Challenging times ahead for shopping malls and local mall retailers…
The emergence of new and upcoming shopping malls in Malaysia, specifically within the Klang Valley, is rather alarming and worrisome indeed. The current mall hype and shopping trend among Malaysians is at an all-time high despite the sluggish economic market, particularly in the retail sector. Amid a record number of malls under development and those about to open, there is still an air of caution and weariness among mall developers as well as operators. Renowned and popular neighbourhood malls such SS2 Mall and Perda City Mall had gone bankrupt due to poor business as well as the lack of shoppers. Others such as Bukit Bintang Plaza have been shut down for redevelopment due to the impending MRT construction. Amidst much fanfare and hype leading to the launch of two major shopping malls (i.e. Melawati Mall by Sime Darby Property, and Empire City Mall by Capital Malls Asia) – whose official openings have been postponed from late 2016 to mid-2017, such prolonged delays have probably caused inadvertent development cost overruns as well as the inevitable escalating cost of living attributed by a stagnating local economy and the ringgit’s slump. An oversupply of retail space, a dwindling market demand for retail shopping, the intense competition among new malls, as well as paradigm shift in consumer trends & perspective have all contributed to the uncertainty in the mall industry.
Weathering challenges and uncertainties
As foretold by industry experts from various retail industries, say that this is one of the most challenging times in history, with it being worse than it was during the Asian financial crisis of 1997/1998, as there is so much more competition now. The iconic Suria KLCC was launched during the crisis period, followed suit by Mid Valley Megamall the following year. It seems the more matured and established mega malls would be able to weather the storm much better, unlike their smaller neighbourhood mall counterparts as well as other newly-launched malls. Major shopping malls such as 1 Utama, Suria KLCC and Mid Valley have always had a more customer-driven or consumer-centric approach to the overall shopping experience. Mall owners and mall operators also need to play an active role in maintaining a healthy and happy relationship with their existing as well as incoming tenants. Hosting festive events, social activities, and other promotional activities tend to attract or draw in big crowds to malls. It is vital to recognize the importance of adding value to malls and improving their tenancy mix. Superficial interior decorations and extravagant structural renovations may add to the “wow factor”, but their effects are short-term and temporary, and they also put a huge strain on the marketing budget of shopping mall management & administration.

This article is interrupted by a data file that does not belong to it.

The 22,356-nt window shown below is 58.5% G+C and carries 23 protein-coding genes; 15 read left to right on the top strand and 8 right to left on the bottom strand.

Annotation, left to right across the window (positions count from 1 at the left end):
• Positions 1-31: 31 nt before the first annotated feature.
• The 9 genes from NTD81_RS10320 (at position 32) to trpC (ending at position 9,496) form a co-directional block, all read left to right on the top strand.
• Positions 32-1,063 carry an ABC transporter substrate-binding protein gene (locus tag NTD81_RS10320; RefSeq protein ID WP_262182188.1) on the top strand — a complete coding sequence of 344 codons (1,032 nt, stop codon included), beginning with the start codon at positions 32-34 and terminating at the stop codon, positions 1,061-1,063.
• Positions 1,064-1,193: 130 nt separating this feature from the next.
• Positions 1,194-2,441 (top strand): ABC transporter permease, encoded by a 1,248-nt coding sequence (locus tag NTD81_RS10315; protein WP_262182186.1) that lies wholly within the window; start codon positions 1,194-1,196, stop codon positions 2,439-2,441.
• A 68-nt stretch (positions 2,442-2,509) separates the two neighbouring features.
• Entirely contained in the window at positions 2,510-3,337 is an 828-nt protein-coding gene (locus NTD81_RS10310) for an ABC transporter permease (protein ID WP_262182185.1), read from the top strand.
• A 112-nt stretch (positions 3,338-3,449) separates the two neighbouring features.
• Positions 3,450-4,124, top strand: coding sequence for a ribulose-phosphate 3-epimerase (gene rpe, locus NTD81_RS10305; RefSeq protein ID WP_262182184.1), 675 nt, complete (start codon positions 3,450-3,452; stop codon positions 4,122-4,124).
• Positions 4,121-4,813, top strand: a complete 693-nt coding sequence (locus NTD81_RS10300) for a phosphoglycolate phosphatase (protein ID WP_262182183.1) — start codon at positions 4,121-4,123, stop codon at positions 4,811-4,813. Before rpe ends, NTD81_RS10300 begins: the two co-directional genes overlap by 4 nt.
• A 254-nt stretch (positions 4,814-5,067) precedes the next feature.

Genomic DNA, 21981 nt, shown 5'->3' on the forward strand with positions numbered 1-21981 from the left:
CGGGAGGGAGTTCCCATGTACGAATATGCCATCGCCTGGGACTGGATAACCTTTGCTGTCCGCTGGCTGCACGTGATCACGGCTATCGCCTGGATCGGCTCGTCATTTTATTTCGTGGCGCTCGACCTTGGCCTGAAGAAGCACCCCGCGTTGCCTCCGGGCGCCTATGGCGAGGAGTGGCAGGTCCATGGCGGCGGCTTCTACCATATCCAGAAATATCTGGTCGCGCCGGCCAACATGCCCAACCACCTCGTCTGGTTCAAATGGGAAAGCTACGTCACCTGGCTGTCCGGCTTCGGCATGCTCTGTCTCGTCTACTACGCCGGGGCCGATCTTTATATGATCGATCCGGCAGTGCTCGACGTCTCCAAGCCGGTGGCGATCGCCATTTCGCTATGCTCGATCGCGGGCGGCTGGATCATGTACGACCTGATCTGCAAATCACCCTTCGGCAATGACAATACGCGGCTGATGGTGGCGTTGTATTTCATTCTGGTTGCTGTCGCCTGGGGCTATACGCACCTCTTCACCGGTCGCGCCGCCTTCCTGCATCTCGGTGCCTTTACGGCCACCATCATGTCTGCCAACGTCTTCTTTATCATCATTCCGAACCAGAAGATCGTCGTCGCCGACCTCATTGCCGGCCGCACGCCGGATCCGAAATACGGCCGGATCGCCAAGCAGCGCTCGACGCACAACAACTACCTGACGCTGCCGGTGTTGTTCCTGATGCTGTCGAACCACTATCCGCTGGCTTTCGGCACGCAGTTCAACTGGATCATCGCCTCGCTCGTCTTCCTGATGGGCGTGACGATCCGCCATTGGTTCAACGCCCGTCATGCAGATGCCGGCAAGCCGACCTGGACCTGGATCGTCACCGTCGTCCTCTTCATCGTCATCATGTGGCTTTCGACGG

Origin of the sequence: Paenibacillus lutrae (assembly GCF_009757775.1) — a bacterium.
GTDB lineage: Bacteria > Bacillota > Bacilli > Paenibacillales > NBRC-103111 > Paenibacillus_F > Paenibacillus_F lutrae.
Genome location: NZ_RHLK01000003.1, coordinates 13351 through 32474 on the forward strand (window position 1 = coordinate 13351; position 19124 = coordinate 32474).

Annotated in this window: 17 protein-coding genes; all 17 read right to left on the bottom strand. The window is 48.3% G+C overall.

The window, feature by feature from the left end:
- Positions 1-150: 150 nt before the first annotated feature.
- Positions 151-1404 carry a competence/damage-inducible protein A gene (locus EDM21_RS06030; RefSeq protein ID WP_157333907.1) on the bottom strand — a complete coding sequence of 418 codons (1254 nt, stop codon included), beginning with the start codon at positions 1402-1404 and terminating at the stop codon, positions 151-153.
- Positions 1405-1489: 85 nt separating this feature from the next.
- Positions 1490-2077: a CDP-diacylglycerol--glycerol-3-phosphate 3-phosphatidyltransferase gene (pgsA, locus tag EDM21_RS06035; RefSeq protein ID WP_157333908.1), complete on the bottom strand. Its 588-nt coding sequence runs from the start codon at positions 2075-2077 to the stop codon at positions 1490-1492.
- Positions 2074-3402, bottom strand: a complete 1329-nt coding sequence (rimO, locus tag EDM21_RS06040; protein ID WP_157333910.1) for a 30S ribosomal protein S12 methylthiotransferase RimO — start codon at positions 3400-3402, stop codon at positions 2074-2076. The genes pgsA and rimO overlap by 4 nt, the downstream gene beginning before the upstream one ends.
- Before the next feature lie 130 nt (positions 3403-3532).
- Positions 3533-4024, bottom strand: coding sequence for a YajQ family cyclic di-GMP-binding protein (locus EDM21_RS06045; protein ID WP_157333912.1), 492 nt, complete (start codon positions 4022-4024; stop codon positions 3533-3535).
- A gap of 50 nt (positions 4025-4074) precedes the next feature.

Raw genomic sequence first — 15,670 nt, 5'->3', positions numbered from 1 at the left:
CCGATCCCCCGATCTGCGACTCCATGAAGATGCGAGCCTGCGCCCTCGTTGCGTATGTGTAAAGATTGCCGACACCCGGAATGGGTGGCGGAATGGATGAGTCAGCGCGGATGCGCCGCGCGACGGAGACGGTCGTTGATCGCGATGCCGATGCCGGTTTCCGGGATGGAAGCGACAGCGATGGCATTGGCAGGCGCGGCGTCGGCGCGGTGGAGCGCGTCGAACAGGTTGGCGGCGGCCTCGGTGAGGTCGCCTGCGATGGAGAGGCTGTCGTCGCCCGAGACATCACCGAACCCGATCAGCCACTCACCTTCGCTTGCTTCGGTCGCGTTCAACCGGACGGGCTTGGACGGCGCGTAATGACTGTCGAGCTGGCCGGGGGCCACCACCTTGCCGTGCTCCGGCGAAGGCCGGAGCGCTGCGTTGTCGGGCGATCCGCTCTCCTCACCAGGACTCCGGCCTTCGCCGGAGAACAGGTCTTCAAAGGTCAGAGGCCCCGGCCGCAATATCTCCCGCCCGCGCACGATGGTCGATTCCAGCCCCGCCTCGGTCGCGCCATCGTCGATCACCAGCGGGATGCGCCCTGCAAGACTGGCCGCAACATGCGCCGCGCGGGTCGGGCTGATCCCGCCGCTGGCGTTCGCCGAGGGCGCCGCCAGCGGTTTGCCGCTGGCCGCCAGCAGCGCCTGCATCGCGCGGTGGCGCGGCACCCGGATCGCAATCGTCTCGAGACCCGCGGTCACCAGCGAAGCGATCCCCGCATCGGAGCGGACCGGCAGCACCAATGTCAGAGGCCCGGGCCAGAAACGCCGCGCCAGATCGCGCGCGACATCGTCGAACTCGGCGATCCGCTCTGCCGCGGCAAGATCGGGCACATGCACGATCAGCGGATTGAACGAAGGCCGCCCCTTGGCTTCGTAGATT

Mall development and retail diversity are also positive contributing factors to the success of any shopping mall. Tenancy mix in shopping malls are however becoming more and more similar, hence the offerings are also almost indistinguishable. Newbies or newcomers will have to different themselves from their rivals or competitors in order to survive in the cut-throat mall business, perhaps even create a niche or untapped market that could prove the difference between surviving and thriving in this business. Rental rebates usually offered to retain existing tenants to maintain business continuity in the long run. Rent-free trial periods are also offered for first-time tenants to entice them to join up. It is also not uncommon or unheard of that premier or ‘senior’ (long-time) tenants do in fact receive special privileges as well as preferential treatment from mall operators with respect to rental rates and capital expenditure for their long stay.
Mall traffic and shopping experience
It is a no-brainer that greater mall traffic almost always equates to a positive shopping experience. Occupancy rates for shopping malls in both Kuala Lumpur as well as Selangor have also witnessed significant reductions throughout the years, ever since the onset of the 2008 economic recession. Nevertheless, in current times, the yields which have fallen to between 6% and 8%, and are still considered modest occupancy rates. Whilst rental is normally regarded as the bulk of any mall’s income, mall owners can derive income from other areas such as utility management, service charges, pushcart rentals, carpark services, al-fresco diners, among others. Despite the challenging times, newcomers to the shopping mall scene are still presented with unique opportunities, with prevailing social media and marketing strategies. In running a profitable mall business, prospective mall operators are required to return to the fundamentals by undertaking basic research in terms of shopper demographics as well as consumer requirements.